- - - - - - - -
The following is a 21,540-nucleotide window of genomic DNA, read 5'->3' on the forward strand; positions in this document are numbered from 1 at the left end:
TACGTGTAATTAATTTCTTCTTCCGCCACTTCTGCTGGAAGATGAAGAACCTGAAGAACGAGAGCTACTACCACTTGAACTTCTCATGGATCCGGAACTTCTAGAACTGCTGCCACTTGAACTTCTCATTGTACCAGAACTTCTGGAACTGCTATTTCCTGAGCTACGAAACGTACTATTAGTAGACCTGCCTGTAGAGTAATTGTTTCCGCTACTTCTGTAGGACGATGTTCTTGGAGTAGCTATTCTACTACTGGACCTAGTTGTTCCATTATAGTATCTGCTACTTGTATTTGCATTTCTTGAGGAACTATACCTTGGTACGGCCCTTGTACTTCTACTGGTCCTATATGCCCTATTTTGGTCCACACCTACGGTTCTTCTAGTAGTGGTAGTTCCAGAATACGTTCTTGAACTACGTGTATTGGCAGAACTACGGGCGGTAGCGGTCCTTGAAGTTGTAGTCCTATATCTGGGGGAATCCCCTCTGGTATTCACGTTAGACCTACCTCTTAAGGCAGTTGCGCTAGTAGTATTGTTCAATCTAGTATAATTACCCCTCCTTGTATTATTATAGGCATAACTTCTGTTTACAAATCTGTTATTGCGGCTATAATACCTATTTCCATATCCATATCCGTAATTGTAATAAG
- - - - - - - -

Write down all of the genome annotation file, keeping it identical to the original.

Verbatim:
The following is a 21,540-nucleotide window of genomic DNA, read 5'->3' on the forward strand; positions in this document are numbered from 1 at the left end:
TACGTGTAATTAATTTCTTCTTCCGCCACTTCTGCTGGAAGATGAAGAACCTGAAGAACGAGAGCTACTACCACTTGAACTTCTCATGGATCCGGAACTTCTAGAACTGCTGCCACTTGAACTTCTCATTGTACCAGAACTTCTGGAACTGCTATTTCCTGAGCTACGAAACGTACTATTAGTAGACCTGCCTGTAGAGTAATTGTTTCCGCTACTTCTGTAGGACGATGTTCTTGGAGTAGCTATTCTACTACTGGACCTAGTTGTTCCATTATAGTATCTGCTACTTGTATTTGCATTTCTTGAGGAACTATACCTTGGTACGGCCCTTGTACTTCTACTGGTCCTATATGCCCTATTTTGGTCCACACCTACGGTTCTTCTAGTAGTGGTAGTTCCAGAATACGTTCTTGAACTACGTGTATTGGCAGAACTACGGGCGGTAGCGGTCCTTGAAGTTGTAGTCCTATATCTGGGGGAATCCCCTCTGGTATTCACGTTAGACCTACCTCTTAAGGCAGTTGCGCTAGTAGTATTGTTCAATCTAGTATAATTACCCCTCCTTGTATTATTATAGGCATAACTTCTGTTTACAAATCTGTTATTGCGGCTATAATACCTATTTCCATATCCATATCCGTAATTGTAATAAG